Federal Court Strikes Down Texas Redistricting

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Opponents of the new congressional and state legislature maps in Texas scored a major victory in federal court in D.C. today.  

The three judge panel in D.C. ruled that Texas did not meet its burden under Section 5 of the Voting Rights Act (the “Act”) to show that the redrawn maps would not have a retrogressive effect, as to the U.S. Congressional and State House Plans, and that the U.S. Congressional and State Senate Plans were not enacted with discriminatory purpose.  

The court further ruled that Texas failed to carry its burden with regard to Plans C185 (Congressional Plan), S148 (Senate Plan), and H283 (House Plan) in showing that they do not have the purpose or effect of denying or abridging the right to vote on account of race, color, or membership in a language minority group under Section 5 of the Act.

As a result, Texas was denied the declaratory judgment it sought – that the court preclear its redrawn maps and declare that those maps neither “have the purpose nor will have the effect of denying or abridging the right to vote on account of race or color, or [language minority group].”

In finding that the Texas plans were retrogressive, the court reasoned that it did not have to defer to Texas' legal theory on how best to measure minority voters' ability to elect.  That power and determination was left to the United States Attorney General and the federal judiciary under Section 5 of the Act.

Where Texas sought to minimize and divide under the mantle of inclusiveness, the court did not take the bait.  In its findings, the court did not exclude data sets as Texas asked them to.  The court was not comfortable relying on the data and analysis of any single expert.  Further, the court was not satisfied with an analysis that relied on the horse-trading of districts; rather, the court stated:

“Section 5 is not concerned with the location of particular ability districts, but rather with whether the enacted plan, in its entirety, preserves minority voters' ability to elect. In other words, section 5 allows a state to dismantle an ability district as long as it offsets that loss by drawing a new ability district elsewhere.”

[emphasis added]

The court made this further distinction:

“Congress…[made]it clear that retrogression is not concerned with the degree of influence minority voters exert, but with their ability to elect their preferred candidates. See 42 U.S.C. § 1973c(b) (stating that voting changes must not diminish minority citizens' “ability . . . to elect their preferred candidates of choice”), id. § 1973c(d) (defining subsection (b)'s purpose as protecting “the ability of [minority]citizens to elect their preferred candidates of choice”).”

The court also relied on the Supreme Court case of Georgia v. Ashcroft, 539 U.S. 461 (2003), to find that both crossover and coalition districts are contemplated and protected by Section 5 of the Act, citing the Ashcroft language comparing these districts to “safe majority-minority districts.” (These are districts where on minority is not necessarily able to elect the candidate of its choice but can do so with aid from the majority or from another minority).  The court also noted the approval this language and interpretation received when Congress reauthorized the Act in 2006.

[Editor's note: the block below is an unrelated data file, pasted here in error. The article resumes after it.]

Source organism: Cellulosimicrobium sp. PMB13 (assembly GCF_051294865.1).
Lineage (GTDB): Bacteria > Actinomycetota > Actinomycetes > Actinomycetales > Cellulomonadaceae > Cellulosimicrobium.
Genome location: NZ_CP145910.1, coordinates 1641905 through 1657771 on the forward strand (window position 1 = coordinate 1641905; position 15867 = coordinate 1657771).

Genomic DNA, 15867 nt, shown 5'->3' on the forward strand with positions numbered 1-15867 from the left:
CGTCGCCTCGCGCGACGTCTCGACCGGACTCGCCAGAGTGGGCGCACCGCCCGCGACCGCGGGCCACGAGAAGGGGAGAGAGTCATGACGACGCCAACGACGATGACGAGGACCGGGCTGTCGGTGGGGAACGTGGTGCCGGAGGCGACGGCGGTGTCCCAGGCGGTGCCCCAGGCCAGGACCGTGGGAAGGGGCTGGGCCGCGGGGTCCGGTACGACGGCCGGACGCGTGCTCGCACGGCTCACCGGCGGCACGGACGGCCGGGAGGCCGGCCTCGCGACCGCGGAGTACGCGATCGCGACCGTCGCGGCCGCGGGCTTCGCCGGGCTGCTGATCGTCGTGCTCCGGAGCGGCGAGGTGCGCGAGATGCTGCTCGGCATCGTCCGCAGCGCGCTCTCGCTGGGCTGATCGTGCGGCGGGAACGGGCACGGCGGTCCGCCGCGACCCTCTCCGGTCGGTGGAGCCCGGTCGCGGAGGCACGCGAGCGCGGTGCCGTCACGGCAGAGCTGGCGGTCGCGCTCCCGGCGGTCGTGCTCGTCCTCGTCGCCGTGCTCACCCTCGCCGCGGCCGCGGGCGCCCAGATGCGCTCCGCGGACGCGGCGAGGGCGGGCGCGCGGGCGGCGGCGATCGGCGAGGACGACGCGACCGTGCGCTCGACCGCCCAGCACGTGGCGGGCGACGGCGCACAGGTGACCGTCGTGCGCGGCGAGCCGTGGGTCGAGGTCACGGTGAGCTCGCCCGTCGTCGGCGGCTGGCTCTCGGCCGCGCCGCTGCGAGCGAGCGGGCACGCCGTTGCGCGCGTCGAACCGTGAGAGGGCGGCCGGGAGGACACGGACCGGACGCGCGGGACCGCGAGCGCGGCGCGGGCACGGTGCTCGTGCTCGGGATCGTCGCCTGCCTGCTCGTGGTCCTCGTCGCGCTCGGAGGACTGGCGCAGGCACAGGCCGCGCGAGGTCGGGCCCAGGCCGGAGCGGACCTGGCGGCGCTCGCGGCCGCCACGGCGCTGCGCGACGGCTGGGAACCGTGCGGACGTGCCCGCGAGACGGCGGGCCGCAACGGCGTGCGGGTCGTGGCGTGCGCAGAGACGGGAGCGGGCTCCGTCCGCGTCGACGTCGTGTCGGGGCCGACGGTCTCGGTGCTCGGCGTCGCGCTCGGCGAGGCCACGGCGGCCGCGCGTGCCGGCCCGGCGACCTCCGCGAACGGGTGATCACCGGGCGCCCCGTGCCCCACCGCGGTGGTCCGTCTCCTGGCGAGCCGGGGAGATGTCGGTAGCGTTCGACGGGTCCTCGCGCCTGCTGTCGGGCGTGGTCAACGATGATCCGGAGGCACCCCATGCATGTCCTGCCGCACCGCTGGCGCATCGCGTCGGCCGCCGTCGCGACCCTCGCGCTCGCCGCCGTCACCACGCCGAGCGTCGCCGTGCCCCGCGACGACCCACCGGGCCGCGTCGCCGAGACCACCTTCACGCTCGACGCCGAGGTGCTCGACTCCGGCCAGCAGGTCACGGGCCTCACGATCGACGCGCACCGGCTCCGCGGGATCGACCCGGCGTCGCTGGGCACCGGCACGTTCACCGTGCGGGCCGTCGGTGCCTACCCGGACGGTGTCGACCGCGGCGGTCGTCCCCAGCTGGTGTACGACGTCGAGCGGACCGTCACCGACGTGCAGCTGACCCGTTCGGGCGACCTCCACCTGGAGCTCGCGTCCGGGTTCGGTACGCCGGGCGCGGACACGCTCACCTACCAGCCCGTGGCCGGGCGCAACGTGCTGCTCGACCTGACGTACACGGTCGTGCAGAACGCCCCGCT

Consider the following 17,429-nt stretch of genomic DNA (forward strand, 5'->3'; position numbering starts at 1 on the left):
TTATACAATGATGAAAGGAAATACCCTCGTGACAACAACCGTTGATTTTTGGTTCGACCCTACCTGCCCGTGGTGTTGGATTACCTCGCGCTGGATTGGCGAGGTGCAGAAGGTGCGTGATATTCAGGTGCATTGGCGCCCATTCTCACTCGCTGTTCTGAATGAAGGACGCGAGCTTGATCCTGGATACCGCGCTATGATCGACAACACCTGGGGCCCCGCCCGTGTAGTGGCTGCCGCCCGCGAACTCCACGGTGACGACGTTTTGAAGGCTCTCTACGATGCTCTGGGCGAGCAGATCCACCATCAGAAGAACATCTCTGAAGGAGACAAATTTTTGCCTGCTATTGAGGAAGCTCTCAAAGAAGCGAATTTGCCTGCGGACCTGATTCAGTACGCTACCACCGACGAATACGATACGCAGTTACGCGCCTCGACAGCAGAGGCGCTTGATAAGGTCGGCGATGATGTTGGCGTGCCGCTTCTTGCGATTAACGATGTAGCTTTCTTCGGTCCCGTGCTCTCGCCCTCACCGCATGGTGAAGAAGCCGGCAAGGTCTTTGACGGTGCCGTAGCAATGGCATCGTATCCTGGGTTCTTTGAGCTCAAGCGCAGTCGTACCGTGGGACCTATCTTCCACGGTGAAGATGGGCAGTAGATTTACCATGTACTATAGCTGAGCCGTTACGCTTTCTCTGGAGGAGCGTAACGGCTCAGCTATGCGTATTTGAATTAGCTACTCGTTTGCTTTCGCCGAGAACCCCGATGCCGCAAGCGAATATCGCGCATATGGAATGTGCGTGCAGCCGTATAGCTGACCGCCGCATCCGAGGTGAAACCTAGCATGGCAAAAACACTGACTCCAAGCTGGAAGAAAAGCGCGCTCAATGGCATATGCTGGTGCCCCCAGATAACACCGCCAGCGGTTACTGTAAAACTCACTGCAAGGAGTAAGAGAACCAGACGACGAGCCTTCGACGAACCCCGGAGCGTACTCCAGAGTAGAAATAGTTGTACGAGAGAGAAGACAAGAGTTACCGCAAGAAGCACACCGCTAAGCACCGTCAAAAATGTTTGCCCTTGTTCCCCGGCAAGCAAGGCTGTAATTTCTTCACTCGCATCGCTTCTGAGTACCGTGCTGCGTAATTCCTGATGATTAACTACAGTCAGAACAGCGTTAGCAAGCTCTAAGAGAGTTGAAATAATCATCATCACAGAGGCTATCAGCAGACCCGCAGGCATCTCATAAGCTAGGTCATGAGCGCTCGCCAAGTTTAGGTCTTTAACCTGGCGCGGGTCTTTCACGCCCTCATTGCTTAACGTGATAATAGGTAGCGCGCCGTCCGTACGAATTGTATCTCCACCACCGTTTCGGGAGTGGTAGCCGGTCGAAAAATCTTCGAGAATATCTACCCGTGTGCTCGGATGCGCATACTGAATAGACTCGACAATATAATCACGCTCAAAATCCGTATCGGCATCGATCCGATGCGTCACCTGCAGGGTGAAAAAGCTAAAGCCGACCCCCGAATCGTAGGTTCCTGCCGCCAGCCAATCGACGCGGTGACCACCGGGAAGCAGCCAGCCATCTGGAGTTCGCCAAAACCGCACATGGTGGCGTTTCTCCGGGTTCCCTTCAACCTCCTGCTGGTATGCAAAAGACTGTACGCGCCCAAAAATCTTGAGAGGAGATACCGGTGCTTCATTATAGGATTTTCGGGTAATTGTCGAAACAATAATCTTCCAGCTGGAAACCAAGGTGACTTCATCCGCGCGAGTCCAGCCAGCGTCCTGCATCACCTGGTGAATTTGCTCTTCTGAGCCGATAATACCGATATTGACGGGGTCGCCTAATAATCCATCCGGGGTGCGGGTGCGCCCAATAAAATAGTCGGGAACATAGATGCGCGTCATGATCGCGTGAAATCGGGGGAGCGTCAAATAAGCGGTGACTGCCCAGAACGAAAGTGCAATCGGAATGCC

“Voting changes that leave a minority group less able to elect a preferred candidate of choice, either directly or when coalesced with other voters, cannot be precleared under Section 5.””

In laying out its analysis of finding discriminatory intent of these plans, the court emphasized the explicit congressional intent and response to prior U.S. Supreme Court precedent which would have permitted discriminatory purpose in drawing voting districts.  

“In Reno v. Bossier Parish School Board (Bossier II), 528 U.S. 320 (2000), the Supreme Court considered whether section 5 barred a plan that “would have no retrogressive effect” but “nonetheless . . . was enacted for a discriminatory 'purpose.'” Id. at 325. The Court held that it did not, concluding that the purpose prong extended only to intent to retrogress, not to all intentional discrimination. Thus, section 5, the Court wrote, would catch only an “incompetent retrogressor,” but offered no recourse against a mapdrawer who intended to discriminate against minority voters using methods that did not create retrogression. Id. at 332. In direct response, the 2006 amendments to section 5 clarified that the term “purpose” must be read more broadly and includes “any discriminatory purpose.” 42 U.S.C. § 1973c(c); see also H.R. REP. NO. 109-478, at 93 (stating that Congress “rejects the Supreme Court's holding in Reno v. Bossier Parish“). As a result, we may not preclear any redistricting plan enacted with discriminatory intent.”

Texas argued that it did not have to show a lack of discriminatory purpose.  The court ruled otherwise.

The districts for which the court provided an extensive retrogression analysis are:  Congressional District 27, Congressional District 23; State House District 33, State House District 35, State House District 41, State House District 117, State House District 149, and State House Districts 26, 106, and 144.

The court also addressed discriminatory intent as to all three plans.

The case is 11-cv-1303.  The opinion may be viewed here.


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